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Iron Man

Iron Man
Iron Man is a fictional character, a superhero that appears in comic books published by Marvel Comics. The character was created by writer-editor Stan Lee, developed by scripter Larry Lieber, and designed by artists Don Heck and Jack Kirby. He made his first appearance in Tales of Suspense #39 (March 1963). Publication history[edit] Premiere[edit] Iron Man's Marvel Comics premiere in Tales of Suspense #39 was a collaboration among editor and story-plotter Stan Lee, scripter Larry Lieber, story-artist Don Heck, and cover-artist and character-designer Jack Kirby.[2] In 1963, Lee had been toying with the idea of a businessman superhero.[3] He wanted to create the "quintessential capitalist", a character that would go against the spirit of the times and Marvel's readership.[4] Lee said, I think I gave myself a dare. In his premiere, Iron Man was an anti-communist hero, defeating various Vietnamese agents. Themes[edit] First series[edit] Later volumes[edit]

http://en.wikipedia.org/wiki/Iron_Man

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Dark Legacy Comics (When you are out of the country and have no Wacom Pad or Photoshop) 1. Obtain a cutout of your favorite character. The Avengers (2012 film) The Avengers premiered on April 11, 2012, at Hollywood's El Capitan Theatre and was released theatrically in the United States on May 4, 2012. The film garnered numerous critical awards and nominations, including Academy Award and BAFTA nominations for achievements in visual effects and has set or tied numerous box office records, including the biggest opening weekend in North America. The Avengers grossed over $1.5 billion worldwide, and became the third-highest-grossing film during its theatrical run—as well as the first Marvel production to generate $1 billion in ticket sales.

Spider-Man When Spider-Man first appeared in the early 1960s, teenagers in superhero comic books were usually relegated to the role of sidekick to the protagonist. The Spider-Man series broke ground by featuring Peter Parker, the high school student behind Spider-Man's secret identity and with whose "self-obsessions with rejection, inadequacy, and loneliness" young readers could relate.[4] Unlike previous teen heroes such as Bucky and Robin, Spider-Man had no superhero mentor like Captain America and Batman; he thus had to learn for himself that "with great power there must also come great responsibility"—a line included in a text box in the final panel of the first Spider-Man story but later retroactively attributed to his guardian, the late Uncle Ben. Publication history

Ms. Marvel Carol Danvers[edit] Sharon Ventura[edit] Karla Sofen[edit] Kamala Khan[edit] Intro to Graphic Novels So you think you’ve got the next WATCHMEN percolating in your brain? Itching to bring your very own X-MEN to life? Or maybe there’s simply a RICHIE RICH story burning a hole in your skull. Avengers (comics) The Avengers is a team of superheroes, appearing in comic books published by Marvel Comics. The team made its debut in The Avengers #1 (Sept. 1963), created by writer-editor Stan Lee and artist/co-plotter Jack Kirby, following the trend of super-hero teams after the success of DC Comics' Justice League of America.[1] The team debuted in The Avengers #1 (Sept. 1963), using characters created primarily by writer-editor Stan Lee with penciller and co-plotter Jack Kirby. This initial series, published bi-monthly through issue #6 (July 1964) and monthly thereafter ran through issue #402 (Sept. 1996), with spinoffs including several annuals, miniseries and a giant-size quarterly sister series that ran briefly in the mid-1970s.[3] Marvel filed for a trademark for "The Avengers" in 1967 and the United States Patent and Trademark Office issued the registration in 1970.[4]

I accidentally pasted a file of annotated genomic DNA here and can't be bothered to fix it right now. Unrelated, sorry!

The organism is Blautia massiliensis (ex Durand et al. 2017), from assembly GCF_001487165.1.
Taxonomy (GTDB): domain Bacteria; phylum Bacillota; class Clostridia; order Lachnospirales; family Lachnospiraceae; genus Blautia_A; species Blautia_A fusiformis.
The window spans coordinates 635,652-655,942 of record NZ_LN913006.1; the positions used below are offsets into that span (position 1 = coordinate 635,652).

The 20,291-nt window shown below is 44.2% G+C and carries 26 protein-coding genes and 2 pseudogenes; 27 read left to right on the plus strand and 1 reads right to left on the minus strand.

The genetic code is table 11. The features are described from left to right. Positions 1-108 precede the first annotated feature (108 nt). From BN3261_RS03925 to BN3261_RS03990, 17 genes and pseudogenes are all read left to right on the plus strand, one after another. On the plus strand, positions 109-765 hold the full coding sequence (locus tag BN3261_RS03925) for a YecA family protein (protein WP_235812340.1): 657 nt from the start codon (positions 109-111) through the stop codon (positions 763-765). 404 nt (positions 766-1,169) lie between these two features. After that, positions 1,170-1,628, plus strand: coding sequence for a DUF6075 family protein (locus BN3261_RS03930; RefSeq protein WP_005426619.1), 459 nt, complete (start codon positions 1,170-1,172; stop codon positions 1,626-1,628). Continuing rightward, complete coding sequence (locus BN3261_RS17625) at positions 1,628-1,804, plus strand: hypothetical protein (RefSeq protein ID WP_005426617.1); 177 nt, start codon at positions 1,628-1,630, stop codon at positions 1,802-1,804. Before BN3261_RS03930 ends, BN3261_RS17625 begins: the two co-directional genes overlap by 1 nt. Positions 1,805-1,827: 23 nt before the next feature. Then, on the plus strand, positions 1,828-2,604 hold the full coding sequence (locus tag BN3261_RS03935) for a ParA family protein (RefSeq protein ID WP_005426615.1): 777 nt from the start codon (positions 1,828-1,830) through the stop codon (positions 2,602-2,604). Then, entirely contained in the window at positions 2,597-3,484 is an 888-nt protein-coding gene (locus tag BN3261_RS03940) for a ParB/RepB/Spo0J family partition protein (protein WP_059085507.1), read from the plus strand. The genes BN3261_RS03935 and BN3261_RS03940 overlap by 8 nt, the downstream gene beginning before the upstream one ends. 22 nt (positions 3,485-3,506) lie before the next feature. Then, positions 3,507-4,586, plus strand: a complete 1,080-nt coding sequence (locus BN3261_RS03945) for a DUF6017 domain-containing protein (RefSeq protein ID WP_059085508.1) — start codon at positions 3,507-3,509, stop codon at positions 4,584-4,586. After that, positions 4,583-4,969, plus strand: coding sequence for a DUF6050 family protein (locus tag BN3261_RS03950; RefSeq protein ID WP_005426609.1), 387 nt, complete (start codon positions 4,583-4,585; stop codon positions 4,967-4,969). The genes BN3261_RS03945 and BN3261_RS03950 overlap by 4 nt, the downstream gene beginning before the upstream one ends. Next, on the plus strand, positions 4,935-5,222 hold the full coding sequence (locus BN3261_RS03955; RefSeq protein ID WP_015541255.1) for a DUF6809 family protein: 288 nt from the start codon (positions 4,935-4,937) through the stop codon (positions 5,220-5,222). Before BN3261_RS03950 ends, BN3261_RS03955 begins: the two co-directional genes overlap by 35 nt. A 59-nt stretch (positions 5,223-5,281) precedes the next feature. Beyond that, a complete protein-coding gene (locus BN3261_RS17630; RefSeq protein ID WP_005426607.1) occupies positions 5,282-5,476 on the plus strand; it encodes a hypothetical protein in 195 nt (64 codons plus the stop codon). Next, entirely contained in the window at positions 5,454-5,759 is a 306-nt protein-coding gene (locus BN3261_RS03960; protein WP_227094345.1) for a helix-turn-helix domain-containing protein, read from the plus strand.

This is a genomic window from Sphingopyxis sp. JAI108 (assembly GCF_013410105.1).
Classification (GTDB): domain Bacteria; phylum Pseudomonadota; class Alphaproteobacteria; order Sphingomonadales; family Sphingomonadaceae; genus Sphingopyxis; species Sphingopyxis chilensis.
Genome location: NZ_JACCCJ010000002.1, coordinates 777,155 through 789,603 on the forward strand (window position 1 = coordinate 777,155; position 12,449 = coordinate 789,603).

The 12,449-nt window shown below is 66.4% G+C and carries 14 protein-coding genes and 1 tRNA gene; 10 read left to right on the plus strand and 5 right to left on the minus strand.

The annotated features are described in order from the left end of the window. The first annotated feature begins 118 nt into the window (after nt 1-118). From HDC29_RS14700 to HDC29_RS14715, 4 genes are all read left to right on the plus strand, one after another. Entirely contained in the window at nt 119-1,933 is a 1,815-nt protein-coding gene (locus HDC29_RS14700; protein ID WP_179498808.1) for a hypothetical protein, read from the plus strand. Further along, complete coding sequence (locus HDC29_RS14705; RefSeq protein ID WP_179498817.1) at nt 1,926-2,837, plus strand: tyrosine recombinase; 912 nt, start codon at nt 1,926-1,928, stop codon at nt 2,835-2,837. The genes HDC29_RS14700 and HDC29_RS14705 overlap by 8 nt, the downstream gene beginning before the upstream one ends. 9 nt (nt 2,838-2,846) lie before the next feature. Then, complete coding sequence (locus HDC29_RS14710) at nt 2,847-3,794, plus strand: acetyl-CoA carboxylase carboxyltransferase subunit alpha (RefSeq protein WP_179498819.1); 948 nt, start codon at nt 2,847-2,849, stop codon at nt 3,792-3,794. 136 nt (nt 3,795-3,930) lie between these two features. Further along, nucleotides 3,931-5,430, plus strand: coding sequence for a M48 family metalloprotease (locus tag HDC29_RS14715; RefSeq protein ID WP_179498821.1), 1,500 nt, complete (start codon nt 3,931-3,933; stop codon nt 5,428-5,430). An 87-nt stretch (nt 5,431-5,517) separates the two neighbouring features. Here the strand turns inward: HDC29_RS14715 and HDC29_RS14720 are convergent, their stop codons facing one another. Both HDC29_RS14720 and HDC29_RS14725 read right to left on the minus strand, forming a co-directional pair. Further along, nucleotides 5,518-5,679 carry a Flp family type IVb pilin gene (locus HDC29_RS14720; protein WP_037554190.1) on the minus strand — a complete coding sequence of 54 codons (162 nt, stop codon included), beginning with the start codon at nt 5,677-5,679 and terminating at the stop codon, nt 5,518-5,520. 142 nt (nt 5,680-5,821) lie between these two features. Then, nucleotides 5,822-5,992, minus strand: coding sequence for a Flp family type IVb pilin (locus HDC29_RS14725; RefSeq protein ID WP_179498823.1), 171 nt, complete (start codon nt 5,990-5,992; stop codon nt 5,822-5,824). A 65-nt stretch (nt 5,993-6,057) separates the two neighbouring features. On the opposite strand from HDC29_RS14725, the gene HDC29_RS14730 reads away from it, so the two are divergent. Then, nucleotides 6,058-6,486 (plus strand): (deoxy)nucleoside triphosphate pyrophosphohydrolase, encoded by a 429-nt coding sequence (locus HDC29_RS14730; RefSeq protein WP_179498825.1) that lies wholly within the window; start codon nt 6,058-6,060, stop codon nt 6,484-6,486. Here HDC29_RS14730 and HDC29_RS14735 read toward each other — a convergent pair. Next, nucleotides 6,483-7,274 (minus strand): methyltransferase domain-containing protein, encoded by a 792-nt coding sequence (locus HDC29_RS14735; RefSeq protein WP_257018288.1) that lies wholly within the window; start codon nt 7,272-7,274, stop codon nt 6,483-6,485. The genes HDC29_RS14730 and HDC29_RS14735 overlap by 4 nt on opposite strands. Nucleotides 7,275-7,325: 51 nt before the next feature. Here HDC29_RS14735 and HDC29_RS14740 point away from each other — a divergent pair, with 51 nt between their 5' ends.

Hulk The Hulk first appeared in The Incredible Hulk #1 (cover dated May 1962), written by writer-editor Stan Lee, penciled and co-plotted by Jack Kirby,[6] and inked by Paul Reinman. Lee cites influence from Frankenstein[7] and Dr. Jekyll and Mr. Hyde in the Hulk's creation: Doctor Doom Publication history[edit] Created by writer-editor Stan Lee and artist/co-plotter Jack Kirby, the character first appeared in The Fantastic Four #5 (July 1962) wearing his trademark metal mask and green cloak. Creation and development[edit] Like many of Marvel's Silver Age characters, Doctor Doom was conceived by writer Stan Lee and artist Jack Kirby. With the Fantastic Four title performing well, Lee and Kirby were trying to dream up a "soul-stirring…super sensational new villain.

ReTales: Dave Pifer, Owner of Secret Headquarters Wednesday, July 23, 2008, by Keri Pina Secret Headquarters owner Dave Pifer <div class="gallery-container"><div class="gallery"><a href=" src=" width="528" height="396" border="0" /></a><br /><a href=" style="font-size: 9px; text-align: center;">Click the image above to view the full photogallery.</a></div></div> Wood floors and leather arm chairs make Secret Headquarters feel more like a gentleman’s study than a comic book store.

Maria Hill Publication history[edit] Joe Quesada, who was Marvel's editor-in-chief during her first appearance, describes the character thus: "[Hill] is such a strong personality, she's like a force of nature and quite frankly, while perhaps not immediately loved by all involved, she's certainly as strong and imposing a figure as Nick Fury. Right now I feel that people view her as the outsider but [while] I don't think she's any harsher than Fury has ever been, what's different is that we aren't quite clear about her motives".[dead link][2] Maria Hill appeared as a supporting character in the 2010–2013 Avengers series, from issue #1 (July 2010) through its final issue, #34 (January 2013), but only appeared sporadically after the first half of its run.

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